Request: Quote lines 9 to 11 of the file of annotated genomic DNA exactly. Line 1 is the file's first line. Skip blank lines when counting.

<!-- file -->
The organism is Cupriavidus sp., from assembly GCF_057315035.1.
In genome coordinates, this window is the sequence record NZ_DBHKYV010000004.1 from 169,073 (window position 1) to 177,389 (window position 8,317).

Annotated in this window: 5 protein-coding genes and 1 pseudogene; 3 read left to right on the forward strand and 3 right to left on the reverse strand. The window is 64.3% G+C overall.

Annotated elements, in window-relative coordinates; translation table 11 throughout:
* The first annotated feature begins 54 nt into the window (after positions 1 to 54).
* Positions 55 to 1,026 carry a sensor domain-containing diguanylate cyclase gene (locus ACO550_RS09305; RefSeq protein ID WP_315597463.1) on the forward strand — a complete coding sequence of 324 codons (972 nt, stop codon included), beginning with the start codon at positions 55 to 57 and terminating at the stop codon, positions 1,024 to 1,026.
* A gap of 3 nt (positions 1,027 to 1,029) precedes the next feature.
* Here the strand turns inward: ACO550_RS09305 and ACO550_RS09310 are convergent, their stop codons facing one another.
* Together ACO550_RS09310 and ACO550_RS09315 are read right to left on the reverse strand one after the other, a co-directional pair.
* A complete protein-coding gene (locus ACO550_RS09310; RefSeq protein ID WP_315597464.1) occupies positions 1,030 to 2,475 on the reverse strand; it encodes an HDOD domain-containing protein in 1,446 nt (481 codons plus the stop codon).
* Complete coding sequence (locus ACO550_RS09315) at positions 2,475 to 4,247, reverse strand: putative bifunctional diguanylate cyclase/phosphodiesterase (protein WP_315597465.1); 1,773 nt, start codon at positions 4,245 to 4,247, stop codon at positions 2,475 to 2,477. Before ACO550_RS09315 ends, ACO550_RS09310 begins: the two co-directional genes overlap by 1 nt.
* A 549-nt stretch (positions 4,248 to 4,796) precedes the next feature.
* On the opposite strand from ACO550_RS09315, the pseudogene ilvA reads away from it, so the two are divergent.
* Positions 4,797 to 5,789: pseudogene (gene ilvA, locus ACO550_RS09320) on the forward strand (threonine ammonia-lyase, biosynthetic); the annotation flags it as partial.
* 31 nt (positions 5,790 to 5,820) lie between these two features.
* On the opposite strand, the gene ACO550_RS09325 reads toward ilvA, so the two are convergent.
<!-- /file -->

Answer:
* Together ACO550_RS09310 and ACO550_RS09315 are read right to left on the reverse strand one after the other, a co-directional pair.
* A complete protein-coding gene (locus ACO550_RS09310; RefSeq protein ID WP_315597464.1) occupies positions 1,030 to 2,475 on the reverse strand; it encodes an HDOD domain-containing protein in 1,446 nt (481 codons plus the stop codon).
* Complete coding sequence (locus ACO550_RS09315) at positions 2,475 to 4,247, reverse strand: putative bifunctional diguanylate cyclase/phosphodiesterase (protein WP_315597465.1); 1,773 nt, start codon at positions 4,245 to 4,247, stop codon at positions 2,475 to 2,477. Before ACO550_RS09315 ends, ACO550_RS09310 begins: the two co-directional genes overlap by 1 nt.